Gary Numan at Fitzgerald's, 3/12/2014
Though he'll be forever best known for "Cars," his enduringly popular hit recorded all the way back in 1979, Gary Numan has always been a man drawn toward the future, not the past. When most of his early contemporaries are cashing in on the rock-nostalgia circuit -- assuming they're doing anything at all -- Numan is writing and recording some of the best music of his long and influential career. Fresh off the release of last year's acclaimed Splinter (Songs From a Broken Mind), the enigmatic Englishman is in the midst of a fresh creative peak, and his fans turned out to Fitzgerald's in force on Wednesday night to bask in the ethereal chill and industrial crunch of the innovator's electronic renaissance.
While Numan's early persona was deliberately cold, remote and mechanical, he proved far from robotic onstage at Fitz. As intense green lights flooded the audience, the singer took the mike dressed in a simple black T-shirt, sporting his traditional eyeliner and Bladerunner haircut. Rather than the emotionless automaton that many remember from his biggest hits, Numan instead played the part of a proper rock and roll front man on Wednesday. As his backing band disappeared into a sea of colored LEDs, Numan slithered and pouted his way through a set well-stocked with material from Splinter and his other 21st-century releases.
He's often thought of by many as primarily a songwriter or synth player, but Gary Numan can sing, too. The industrial pioneer's voice sounded surprisingly powerful on heavy, menacing new songs like "I Am Dust" and "Here in the Black," with the latter seemingly poised to become a singalong set staple. Nearly half of the night's set list was drawn from his most recent LP, and for the most part, the new stuff held up shockingly well alongside his most beloved classics.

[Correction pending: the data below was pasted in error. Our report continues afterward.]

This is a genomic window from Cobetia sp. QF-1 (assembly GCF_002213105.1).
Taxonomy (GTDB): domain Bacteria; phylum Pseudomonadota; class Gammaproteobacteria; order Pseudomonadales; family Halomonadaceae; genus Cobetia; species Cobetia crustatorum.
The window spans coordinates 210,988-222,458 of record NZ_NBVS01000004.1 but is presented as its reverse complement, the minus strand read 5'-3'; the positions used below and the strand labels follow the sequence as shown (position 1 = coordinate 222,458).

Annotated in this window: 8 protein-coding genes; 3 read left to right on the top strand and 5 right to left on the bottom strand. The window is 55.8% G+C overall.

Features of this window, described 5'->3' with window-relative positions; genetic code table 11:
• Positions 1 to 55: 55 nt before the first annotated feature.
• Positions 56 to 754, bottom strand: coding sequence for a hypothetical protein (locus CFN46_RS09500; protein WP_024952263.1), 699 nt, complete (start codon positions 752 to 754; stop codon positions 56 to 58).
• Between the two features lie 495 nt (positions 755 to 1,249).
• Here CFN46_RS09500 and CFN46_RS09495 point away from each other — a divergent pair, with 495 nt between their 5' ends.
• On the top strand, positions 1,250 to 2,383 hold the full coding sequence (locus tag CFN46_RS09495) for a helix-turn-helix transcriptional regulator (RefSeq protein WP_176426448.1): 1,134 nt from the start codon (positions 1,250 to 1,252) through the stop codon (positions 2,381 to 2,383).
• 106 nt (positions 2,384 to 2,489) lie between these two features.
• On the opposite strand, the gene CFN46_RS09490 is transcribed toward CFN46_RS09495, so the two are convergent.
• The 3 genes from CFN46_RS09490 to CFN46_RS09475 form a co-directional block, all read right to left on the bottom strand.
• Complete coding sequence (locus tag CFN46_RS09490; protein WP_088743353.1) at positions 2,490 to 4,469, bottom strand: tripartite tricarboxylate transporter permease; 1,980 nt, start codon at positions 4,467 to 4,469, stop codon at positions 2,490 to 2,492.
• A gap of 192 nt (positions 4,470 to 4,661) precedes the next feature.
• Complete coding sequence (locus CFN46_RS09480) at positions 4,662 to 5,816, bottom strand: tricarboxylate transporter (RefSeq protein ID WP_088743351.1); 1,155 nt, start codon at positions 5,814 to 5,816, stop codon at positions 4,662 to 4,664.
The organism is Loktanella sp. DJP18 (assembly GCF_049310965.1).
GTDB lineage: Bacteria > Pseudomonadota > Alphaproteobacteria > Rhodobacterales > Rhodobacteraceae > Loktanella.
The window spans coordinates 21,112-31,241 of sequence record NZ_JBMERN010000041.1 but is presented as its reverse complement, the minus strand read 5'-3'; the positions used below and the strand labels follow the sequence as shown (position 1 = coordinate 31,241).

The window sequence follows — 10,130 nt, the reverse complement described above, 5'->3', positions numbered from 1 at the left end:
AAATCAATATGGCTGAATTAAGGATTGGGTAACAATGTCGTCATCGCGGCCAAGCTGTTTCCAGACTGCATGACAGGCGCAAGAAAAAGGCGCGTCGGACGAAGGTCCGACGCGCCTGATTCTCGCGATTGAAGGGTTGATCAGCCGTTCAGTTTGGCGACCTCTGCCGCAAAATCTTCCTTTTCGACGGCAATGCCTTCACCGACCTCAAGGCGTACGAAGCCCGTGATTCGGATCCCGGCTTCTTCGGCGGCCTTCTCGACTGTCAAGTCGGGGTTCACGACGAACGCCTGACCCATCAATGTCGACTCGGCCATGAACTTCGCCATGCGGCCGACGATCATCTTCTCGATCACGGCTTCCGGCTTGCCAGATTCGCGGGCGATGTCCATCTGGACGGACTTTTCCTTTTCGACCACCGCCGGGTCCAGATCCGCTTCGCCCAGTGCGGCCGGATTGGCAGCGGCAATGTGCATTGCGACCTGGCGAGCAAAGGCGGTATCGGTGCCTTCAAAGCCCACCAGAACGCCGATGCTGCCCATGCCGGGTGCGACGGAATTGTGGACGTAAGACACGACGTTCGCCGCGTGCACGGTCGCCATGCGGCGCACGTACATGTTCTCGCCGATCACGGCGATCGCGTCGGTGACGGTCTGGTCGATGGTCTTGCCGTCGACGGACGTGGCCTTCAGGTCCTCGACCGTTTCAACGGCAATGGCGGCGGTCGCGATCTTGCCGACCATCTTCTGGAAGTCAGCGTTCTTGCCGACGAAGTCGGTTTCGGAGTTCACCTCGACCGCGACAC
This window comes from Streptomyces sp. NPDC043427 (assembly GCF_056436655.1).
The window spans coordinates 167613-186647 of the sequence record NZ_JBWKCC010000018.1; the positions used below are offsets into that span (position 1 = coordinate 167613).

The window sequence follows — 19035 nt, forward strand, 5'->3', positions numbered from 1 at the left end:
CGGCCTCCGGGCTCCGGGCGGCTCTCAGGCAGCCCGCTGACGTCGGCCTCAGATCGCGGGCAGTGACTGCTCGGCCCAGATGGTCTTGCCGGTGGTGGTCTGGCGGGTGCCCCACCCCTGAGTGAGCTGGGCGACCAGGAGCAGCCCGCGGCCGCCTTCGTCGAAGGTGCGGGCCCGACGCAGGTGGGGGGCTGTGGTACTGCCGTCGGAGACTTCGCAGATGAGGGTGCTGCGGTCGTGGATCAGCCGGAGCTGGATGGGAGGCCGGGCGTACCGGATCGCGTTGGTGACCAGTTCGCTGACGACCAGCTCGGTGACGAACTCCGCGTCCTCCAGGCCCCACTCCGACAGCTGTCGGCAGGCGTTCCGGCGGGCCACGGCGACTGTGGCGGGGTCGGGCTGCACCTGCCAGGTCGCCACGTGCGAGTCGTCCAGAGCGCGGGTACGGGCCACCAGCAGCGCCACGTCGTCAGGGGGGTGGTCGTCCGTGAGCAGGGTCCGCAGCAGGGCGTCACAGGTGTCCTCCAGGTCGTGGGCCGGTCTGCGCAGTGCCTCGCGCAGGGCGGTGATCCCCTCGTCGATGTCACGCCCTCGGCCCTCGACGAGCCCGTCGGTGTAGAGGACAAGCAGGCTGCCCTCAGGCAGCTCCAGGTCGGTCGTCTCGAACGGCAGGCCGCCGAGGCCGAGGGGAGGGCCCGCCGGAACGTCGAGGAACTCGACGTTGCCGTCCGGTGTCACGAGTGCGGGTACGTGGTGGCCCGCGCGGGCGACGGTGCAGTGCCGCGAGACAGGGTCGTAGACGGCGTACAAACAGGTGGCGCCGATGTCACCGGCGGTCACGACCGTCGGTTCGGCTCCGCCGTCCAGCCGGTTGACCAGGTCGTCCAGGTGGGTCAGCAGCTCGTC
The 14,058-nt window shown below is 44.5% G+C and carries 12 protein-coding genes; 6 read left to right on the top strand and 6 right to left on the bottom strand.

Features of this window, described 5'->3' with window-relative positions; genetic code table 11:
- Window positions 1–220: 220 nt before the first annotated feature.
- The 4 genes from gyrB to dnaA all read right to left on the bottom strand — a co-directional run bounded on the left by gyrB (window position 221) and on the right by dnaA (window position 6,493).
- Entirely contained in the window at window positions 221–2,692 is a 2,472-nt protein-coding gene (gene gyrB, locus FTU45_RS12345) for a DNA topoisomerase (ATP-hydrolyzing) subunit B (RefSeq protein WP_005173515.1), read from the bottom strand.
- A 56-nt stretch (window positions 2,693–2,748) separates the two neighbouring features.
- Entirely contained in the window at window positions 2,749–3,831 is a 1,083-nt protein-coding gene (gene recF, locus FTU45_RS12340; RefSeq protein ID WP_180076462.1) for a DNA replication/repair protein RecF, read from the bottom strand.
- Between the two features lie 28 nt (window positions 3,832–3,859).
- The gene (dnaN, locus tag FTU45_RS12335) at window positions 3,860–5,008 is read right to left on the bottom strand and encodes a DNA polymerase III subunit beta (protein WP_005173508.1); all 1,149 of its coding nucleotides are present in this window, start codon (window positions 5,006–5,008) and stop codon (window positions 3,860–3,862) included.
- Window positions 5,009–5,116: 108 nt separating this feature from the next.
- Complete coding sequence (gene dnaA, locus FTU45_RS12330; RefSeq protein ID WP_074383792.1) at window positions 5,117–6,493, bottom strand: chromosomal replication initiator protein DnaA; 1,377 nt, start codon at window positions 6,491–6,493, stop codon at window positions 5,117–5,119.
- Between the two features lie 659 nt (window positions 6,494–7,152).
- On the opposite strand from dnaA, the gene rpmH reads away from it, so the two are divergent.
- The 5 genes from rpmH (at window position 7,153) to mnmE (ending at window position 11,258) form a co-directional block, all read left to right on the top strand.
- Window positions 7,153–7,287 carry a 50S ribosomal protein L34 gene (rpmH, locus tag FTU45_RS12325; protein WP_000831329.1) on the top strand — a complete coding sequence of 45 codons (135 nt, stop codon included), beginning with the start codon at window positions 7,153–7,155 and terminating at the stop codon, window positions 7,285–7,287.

It's funny: Numan's earliest work was a primary influence on Nine Inch Nails' Trent Reznor, but it's the immediately recognizable influence of Reznor, Numan's friend and sometime-collaborator, that shines through clearly in his modern output. While the guitars may be heavier these days, though, feisty new tunes like "Love Hurt Bleed" were still classic Numan at their core, relying on huge synth-pop choruses to get asses moving.
Fans bopped around in whatever space they could manage on the crowded floor and balcony. Amongst them could be seen the unmistakable, mohawked visage of the Hates' Christian Kidd, showing off the same badass skeleton jacket he can be seen wearing on the cover of this week's Houston Press. If Kidd's generation of New-Wavers came hoping to hear the old stuff, all the essentials were in place, particularly a slow, devastating version of "Down In the Park" that DJ Screw himself would have certainly approved of.
"Cars" was unleashed, as well, but it was buried in the middle of the set -- almost an afterthought. It stood out anyway, so much poppier and more upbeat as it is than most of Numan's darker, more alienated music.
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